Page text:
Ancient businessman becomes "honorary member"

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Opramoas, a businessman who lived in the ancient city of Rhodiapolis in the southern province of Antalya's Kumluca district in the 2nd century A.D. and was known as an important civic benefactor, has become a "honorary member" of the Antalya Industrialists and Businessmen Association (ANS?AD) upon the application of Professor Nevzat Çevik. 

Akdeniz University Archaeology Department academic Çevik said there had been many benefactors in the past, but Opramoas was the most important one among them. 

He said Opramoas, born in the first half of the 2nd century A.D. and known to have died in 152 or 153, was a very rich man and a Lycian, the pontiff in the temple and the clerk of the Lycian Union. 

He said the "ancient businessman" earned money in the Roman Empire era by working in the banking, agriculture and trade sectors and gave most of his earnings to charity. 

Çevik said that according to the writings on the walls of the temple-like grave made for Opramoas after his death, the amount of money he had given to charity was 3 million dinars, which was astronomic.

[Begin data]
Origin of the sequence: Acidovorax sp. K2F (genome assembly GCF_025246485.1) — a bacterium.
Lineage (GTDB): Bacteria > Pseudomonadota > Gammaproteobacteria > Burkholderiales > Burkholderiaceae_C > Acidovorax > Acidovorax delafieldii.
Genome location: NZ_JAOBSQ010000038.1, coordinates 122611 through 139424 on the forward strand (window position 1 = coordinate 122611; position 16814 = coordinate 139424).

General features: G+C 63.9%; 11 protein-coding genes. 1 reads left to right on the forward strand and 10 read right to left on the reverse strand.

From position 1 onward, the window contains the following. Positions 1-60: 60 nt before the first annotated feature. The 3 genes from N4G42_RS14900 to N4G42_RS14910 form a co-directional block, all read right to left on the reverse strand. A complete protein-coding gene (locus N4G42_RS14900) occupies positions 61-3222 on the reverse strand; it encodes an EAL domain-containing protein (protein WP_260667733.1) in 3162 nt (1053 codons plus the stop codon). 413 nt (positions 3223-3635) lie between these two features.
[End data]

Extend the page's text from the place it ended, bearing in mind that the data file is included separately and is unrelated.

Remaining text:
"Economically, it is hard to find its amount under today's date. For example, the two-story stoa [closed columned gallery] he built in Patara had cost 30,000 dinars. Let's imagine such big and expensive public buildings. We speak of 3 million dinar; it is enough to build 100 stoas. A big earthquake occurred in 141 A.D. in western Antalya. Many buildings collapsed? people died, diseases appeared. Opramoas revived different structures in 32 cities and helped everyone," he said. 

Çevik said Opramoas also provided dowry for newly married couples and food for the poor. Çevik likened his acts to the ones in the month of Ramadan, adding, "But he was helping people...

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